NetworkMiner can reassemble files transferred over protocols
such as HTTP, FTP, TFTP, SMB, SMB2, SMTP, POP3 and IMAP simply by reading a PCAP file.
NetworkMiner stores the extracted files in a directory called “AssembledFiles” inside of the NetworkMiner directory.
Files extracted by NetworkMiner from the DFRWS 2008 challenge file suspect.pcap
NetworkMiner is a portable tool that is delivered as a zip file. The tool doesn’t require any installation,
you simply just extract the zip file to your PC. We don’t provide any official guidance regarding where to place NetworkMiner,
users are free to place it wherever they find it most fitting.
Some put the tool on the Desktop or in “My Documents” while others prefer to put it in “C:\Program Files”.
However, please note that normal users usually don’t have write permissions to sub-directories of %programfiles%,
which will prevent NetworkMiner from performing file reassembly.
Unfortunately, previous versions of NetworkMiner didn’t alert the user when it failed to write to the AssembledFiles directory.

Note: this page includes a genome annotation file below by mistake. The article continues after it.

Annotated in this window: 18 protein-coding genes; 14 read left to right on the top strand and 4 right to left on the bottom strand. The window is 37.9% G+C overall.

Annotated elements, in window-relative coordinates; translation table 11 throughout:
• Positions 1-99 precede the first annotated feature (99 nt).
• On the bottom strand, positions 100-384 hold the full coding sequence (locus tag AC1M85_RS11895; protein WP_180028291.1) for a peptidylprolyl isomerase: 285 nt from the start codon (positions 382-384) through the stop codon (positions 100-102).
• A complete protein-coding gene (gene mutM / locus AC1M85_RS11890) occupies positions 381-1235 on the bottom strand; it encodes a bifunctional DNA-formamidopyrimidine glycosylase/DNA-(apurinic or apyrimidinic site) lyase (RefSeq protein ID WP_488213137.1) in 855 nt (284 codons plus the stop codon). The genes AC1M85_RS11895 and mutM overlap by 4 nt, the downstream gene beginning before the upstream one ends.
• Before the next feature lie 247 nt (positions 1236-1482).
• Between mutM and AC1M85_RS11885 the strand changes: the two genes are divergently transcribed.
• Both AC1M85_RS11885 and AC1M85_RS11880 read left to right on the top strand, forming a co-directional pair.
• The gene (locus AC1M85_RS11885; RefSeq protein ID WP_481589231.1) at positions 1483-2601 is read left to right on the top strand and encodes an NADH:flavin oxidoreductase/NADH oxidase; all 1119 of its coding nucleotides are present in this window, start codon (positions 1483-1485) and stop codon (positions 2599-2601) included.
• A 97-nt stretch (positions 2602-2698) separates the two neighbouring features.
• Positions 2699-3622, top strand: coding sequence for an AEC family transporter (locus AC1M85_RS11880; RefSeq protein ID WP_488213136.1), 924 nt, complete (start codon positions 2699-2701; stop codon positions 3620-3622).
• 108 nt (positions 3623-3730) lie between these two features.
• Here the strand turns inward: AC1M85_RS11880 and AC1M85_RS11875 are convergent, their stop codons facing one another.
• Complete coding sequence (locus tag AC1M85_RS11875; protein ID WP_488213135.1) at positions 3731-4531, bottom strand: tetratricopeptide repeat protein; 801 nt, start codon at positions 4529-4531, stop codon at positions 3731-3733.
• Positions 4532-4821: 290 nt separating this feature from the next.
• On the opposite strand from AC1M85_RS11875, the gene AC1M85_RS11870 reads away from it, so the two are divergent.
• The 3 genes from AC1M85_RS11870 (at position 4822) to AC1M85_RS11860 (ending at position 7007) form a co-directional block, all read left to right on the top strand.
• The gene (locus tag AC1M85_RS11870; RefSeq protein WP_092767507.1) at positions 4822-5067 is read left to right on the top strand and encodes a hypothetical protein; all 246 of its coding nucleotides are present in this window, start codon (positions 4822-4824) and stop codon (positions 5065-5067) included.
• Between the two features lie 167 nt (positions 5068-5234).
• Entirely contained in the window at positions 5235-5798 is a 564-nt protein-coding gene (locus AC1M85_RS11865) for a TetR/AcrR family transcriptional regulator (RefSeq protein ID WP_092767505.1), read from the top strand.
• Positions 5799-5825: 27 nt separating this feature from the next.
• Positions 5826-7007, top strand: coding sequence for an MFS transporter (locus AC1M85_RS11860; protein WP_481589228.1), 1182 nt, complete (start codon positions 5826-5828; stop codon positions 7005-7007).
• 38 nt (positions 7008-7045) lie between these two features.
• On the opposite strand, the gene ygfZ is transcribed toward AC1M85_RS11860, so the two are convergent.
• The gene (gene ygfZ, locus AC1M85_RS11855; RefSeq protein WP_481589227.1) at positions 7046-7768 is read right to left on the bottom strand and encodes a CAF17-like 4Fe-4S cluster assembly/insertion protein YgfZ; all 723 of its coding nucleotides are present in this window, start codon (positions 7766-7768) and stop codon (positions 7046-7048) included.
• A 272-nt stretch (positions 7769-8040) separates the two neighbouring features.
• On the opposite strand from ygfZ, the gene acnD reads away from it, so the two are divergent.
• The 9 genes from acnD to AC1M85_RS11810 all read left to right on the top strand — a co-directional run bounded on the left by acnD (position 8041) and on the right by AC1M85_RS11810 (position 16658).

This means that the tool would silently fail to extract any files from a PCAP file.
This behavior has been changed with the release of NetworkMiner 2.1.
Now the user gets a windows titled “Insufficient Write Permissions” with a text like this:
User is unauthorized to access the following file:
File(s) will not be extracted!
Follow these steps to set adequate write permissions to the AssembledFiles directory in Windows:
- Open the Properties window for the AssembledFiles directory
- Open the “Security” tab
- Press “Edit” to change permissions
- Select the user who will be running NetworkMiner
- Check the “Allow”checkbox for Write permissions
- Press the OK button
If you are running NetworkMiner under macOS (OS X) or Linux, then please make sure to follow our
installation instructions, which include this command:
sudo chmod -R go+w AssembledFiles/
Once you have set up the appropriate write permissions you should be able to start NeworkMiner
and open a PCAP file in order to have the tool automatically extract files from the captured network traffic.
This is a Security Bloggers Network syndicated blog post authored by Erik Hjelmvik. Read the original post at: NETRESEC Network Security Blog